Home Back Issues February 2010 Cattlemen's association head discusses change

Cattlemen's association head discusses change

| Print |  Email
Articles - February 2010
Thursday, January 21, 2010
Bill-Hoyt2
PHOTO COURTESY OF OREGON CATTLEMEN'S ASSOCIATION

In early December Bill Hoyt took the lasso as the Oregon Cattlemen’s Association’s new president. Hoyt, a fifth-generation Oregon rancher living near Cottage Grove, has managed his family’s ranch for the past 30 years. He served as president of the Oregon Polled Hereford Breeders and the Douglas County Livestock associations. Now as head of the 97-year-old, 2,000-member advocacy group, Hoyt says he wants to dispel common misconceptions about one of the the state’s largest agricultural commodities.

How has the ranching industry changed in Oregon?
My great-great-grandfather started our ranch in 1852, and I think we have seen increased pressure from population centers. We’re marketing in a different way. The nuts and bolts haven’t changed too much, but how those are applied has changed quite a bit.

What are the biggest challenges to Oregon ranchers today?
I think the largest challenge is to get our message out to the public about what we’re doing right. There are so many misconceptions the public has about what ranchers do and how they do it. Most people think the ranchers are out there mining the natural resources for their own benefit. Nothing could be really farther from the truth. We’re stewards of the wildlife and the water we have on the land.

How will the OCA meet those challenges?
We’ve hired a PR firm to help with producer image. We’ve also commissioned a series of DVDs. We started the first one with a broad-brush view of all the topics. As we’re going along we’re focusing on family ranches and water issues, wildlife issues and stewardship issues. We’ll do [one on] how our people are stewarding public lands and taking better care of them than if they were left to their own devices, or if someone else was doing it. The Pearl District Rotary Club invited me to speak [in December] … Very educational, I think on both sides.

All of the beef that is produced in Oregon is processed in Idaho or Washington. We’ve been involved in talking with ODA about doing some small, regional processing facilities. There are some smaller ones out there but nothing that could handle many hundreds or thousands of heads. If all the [local supermarkets] decided that they would try and have a space on their meat counter for locally raised meat, then the market would drive the need for regional facilities. It’s almost like putting the cart before the horse.

As only the third OCA president to live in western Oregon, do you see a divide between the regions?
There are a lot of people who think there is, but from my standpoint we have all the same issues. The big issue that we do not share is the use of public land. I have to be doubly sensitive about understanding what our members’ issues are when they deal with public lands. Almost everything else in the production of beef is very similar. There is a lot of environmental scrutiny, and our people are very aware of what they have to do to make their coexistence with the BLM and the Forest Service a good one. For the most part you’ll find that the wildlife habitat is enhanced by the presence of cattle grazing. Otherwise you get overgrown with noxious weeds and other issues.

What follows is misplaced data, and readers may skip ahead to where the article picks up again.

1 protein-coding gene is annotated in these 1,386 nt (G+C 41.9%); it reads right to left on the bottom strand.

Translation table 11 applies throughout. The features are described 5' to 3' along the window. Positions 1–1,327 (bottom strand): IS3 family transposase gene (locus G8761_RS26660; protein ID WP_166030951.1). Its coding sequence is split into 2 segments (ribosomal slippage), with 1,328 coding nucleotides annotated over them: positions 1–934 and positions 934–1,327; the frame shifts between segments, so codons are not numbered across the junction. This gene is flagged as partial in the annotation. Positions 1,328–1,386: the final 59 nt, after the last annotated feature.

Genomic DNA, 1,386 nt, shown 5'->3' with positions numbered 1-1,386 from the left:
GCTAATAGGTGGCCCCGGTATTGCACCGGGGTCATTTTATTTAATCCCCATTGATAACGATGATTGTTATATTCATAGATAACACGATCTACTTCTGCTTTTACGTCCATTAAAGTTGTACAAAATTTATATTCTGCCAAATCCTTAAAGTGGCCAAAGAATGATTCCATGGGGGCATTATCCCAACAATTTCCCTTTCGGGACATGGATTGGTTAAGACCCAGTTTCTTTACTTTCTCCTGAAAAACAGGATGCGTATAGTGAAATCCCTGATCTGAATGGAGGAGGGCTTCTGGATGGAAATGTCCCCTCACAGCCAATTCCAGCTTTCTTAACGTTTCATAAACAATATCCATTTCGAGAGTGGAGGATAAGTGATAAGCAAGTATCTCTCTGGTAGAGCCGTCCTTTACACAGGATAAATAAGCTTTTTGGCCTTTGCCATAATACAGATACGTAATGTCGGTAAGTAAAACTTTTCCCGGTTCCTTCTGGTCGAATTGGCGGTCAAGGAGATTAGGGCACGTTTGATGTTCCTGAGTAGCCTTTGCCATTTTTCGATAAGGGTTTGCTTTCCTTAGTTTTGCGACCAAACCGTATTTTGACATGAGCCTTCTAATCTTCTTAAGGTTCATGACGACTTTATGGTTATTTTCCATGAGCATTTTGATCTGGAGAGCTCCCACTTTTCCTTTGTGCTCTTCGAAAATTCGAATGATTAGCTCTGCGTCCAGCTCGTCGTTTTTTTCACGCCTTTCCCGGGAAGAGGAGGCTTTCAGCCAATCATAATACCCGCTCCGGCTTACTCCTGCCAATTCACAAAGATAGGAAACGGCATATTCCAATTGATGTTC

What’s your favorite: burgers or steak?
That’s a matter of personal taste! Medium rare is my personal way I like to eat steak. Right now hamburger … is not a muscle product, so it needs to be cooked a little more.

You grew up in Montana. Any chance of “Cascade Mountain oysters” taking off here?
[Laughs] You know, there are places that sell it. I personally have consumed a great deal of them, but I think that would be a difficult one to sell on a large scale.

WILLIAM E. CRAWFORD
 

More Articles

Two Sides of the Coin

Contributed Blogs
Wednesday, October 22, 2014
22 twosidesBY JASON NORRIS

Historically, when the leaves fall, so do the markets. This year, earnings, Europe, energy and Ebola have in common? Beyond alliteration, they are four factors that the investors are pointing to for this year’s seasonal volatility.


Read more...

A Taste of Heaven

September 2014
Tuesday, August 26, 2014
BY VIVIAN MCINERNY

Craft beer comes to Mount Angel.


Read more...

What I'm Reading

September 2014
Wednesday, August 27, 2014

Kim Ierian, President of Concorde Career Colleges, and Deborah Edward, Executive Director of Business for Culture & the Arts, share their recent reads.


Read more...

Molecular Movies

September 2014
Wednesday, August 27, 2014
BY LINDA BAKER

Dr. Chong Fang isn’t God. But the assistant professor of chemistry at Oregon State University is getting closer to figuring out how he put everything together. 


Read more...

Gone Girl

News
Monday, September 29, 2014
roundup-logo-thumb-14BY LINDA BAKER | OB EDITOR

Wehby disappears, Kitzhaber fails to disclose and Seattle gets bike share before Portland.


Read more...

Semiconductor purgatory

News
Monday, October 06, 2014
roundup-logo-thumb-14BY LINDA BAKER | OB EDITOR

Intel's manufacturing way station; Merkley's attack dog; Diamond Foods gets into the innovation business.


Read more...

Startup or Grow Up?

September 2014
Tuesday, August 26, 2014
BY JON BELL

Startup culture is all the rage. Is there a downside?


Read more...
Oregon Business magazinetitle-sponsored-links-02
SPONSORED LINKS